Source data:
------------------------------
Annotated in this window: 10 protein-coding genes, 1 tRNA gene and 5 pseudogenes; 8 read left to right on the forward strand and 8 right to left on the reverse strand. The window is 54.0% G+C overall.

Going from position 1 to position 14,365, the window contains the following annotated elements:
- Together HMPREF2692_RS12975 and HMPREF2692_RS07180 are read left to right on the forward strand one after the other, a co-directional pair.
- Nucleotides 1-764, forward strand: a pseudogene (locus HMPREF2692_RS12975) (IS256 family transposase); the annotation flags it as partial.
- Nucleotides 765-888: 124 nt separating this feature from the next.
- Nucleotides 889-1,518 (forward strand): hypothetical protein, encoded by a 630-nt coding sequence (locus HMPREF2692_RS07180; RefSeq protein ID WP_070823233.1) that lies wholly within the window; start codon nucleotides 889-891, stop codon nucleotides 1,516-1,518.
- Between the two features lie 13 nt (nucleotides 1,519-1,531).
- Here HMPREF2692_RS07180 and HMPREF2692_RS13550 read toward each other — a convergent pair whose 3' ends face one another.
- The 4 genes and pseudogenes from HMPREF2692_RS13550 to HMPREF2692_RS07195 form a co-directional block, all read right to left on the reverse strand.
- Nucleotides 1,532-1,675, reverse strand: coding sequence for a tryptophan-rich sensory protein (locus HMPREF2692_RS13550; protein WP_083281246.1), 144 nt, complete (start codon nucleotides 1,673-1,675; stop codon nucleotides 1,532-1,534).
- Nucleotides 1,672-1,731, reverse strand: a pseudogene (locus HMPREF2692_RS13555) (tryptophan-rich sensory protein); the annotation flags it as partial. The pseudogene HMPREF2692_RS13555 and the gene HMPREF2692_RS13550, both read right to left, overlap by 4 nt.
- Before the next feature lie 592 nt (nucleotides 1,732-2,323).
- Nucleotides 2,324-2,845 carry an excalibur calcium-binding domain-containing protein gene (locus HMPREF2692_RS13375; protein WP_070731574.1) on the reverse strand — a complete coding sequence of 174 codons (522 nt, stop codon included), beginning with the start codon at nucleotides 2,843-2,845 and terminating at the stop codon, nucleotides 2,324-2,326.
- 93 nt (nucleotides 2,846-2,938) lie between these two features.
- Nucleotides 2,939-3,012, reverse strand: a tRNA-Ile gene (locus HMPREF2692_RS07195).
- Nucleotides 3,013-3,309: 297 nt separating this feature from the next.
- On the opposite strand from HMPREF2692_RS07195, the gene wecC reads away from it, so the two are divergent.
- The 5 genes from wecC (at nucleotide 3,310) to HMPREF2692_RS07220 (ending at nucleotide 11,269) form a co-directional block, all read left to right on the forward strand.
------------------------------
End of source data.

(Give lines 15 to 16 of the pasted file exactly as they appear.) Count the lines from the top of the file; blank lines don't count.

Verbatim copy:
- Nucleotides 2,939-3,012, reverse strand: a tRNA-Ile gene (locus HMPREF2692_RS07195).
- Nucleotides 3,013-3,309: 297 nt separating this feature from the next.